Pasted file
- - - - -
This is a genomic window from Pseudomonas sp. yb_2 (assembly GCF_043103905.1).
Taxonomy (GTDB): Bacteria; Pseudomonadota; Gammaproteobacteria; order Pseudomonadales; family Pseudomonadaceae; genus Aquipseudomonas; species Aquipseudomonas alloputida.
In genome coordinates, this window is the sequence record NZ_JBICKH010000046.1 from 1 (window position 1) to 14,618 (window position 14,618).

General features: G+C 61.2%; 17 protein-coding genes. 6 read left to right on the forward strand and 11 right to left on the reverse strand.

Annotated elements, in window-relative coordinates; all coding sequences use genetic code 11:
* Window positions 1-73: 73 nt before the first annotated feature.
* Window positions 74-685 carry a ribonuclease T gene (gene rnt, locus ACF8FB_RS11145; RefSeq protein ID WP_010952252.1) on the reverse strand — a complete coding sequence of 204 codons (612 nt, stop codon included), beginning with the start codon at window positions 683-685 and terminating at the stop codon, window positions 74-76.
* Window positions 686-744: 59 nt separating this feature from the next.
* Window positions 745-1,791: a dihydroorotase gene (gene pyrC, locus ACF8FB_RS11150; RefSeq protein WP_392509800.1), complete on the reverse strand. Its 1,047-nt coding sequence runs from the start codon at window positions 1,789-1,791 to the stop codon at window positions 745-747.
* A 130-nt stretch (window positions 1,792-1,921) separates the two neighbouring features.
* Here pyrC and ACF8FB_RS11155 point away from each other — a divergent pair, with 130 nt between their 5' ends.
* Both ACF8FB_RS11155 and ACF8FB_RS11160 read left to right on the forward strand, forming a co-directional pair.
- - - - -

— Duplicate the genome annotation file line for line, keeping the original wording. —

This is a genomic window from Pseudomonas sp. yb_2 (assembly GCF_043103905.1).
Taxonomy (GTDB): Bacteria; Pseudomonadota; Gammaproteobacteria; order Pseudomonadales; family Pseudomonadaceae; genus Aquipseudomonas; species Aquipseudomonas alloputida.
In genome coordinates, this window is the sequence record NZ_JBICKH010000046.1 from 1 (window position 1) to 14,618 (window position 14,618).

General features: G+C 61.2%; 17 protein-coding genes. 6 read left to right on the forward strand and 11 right to left on the reverse strand.

Annotated elements, in window-relative coordinates; all coding sequences use genetic code 11:
* Window positions 1-73: 73 nt before the first annotated feature.
* Window positions 74-685 carry a ribonuclease T gene (gene rnt, locus ACF8FB_RS11145; RefSeq protein ID WP_010952252.1) on the reverse strand — a complete coding sequence of 204 codons (612 nt, stop codon included), beginning with the start codon at window positions 683-685 and terminating at the stop codon, window positions 74-76.
* Window positions 686-744: 59 nt separating this feature from the next.
* Window positions 745-1,791: a dihydroorotase gene (gene pyrC, locus ACF8FB_RS11150; RefSeq protein WP_392509800.1), complete on the reverse strand. Its 1,047-nt coding sequence runs from the start codon at window positions 1,789-1,791 to the stop codon at window positions 745-747.
* A 130-nt stretch (window positions 1,792-1,921) separates the two neighbouring features.
* Here pyrC and ACF8FB_RS11155 point away from each other — a divergent pair, with 130 nt between their 5' ends.
* Both ACF8FB_RS11155 and ACF8FB_RS11160 read left to right on the forward strand, forming a co-directional pair.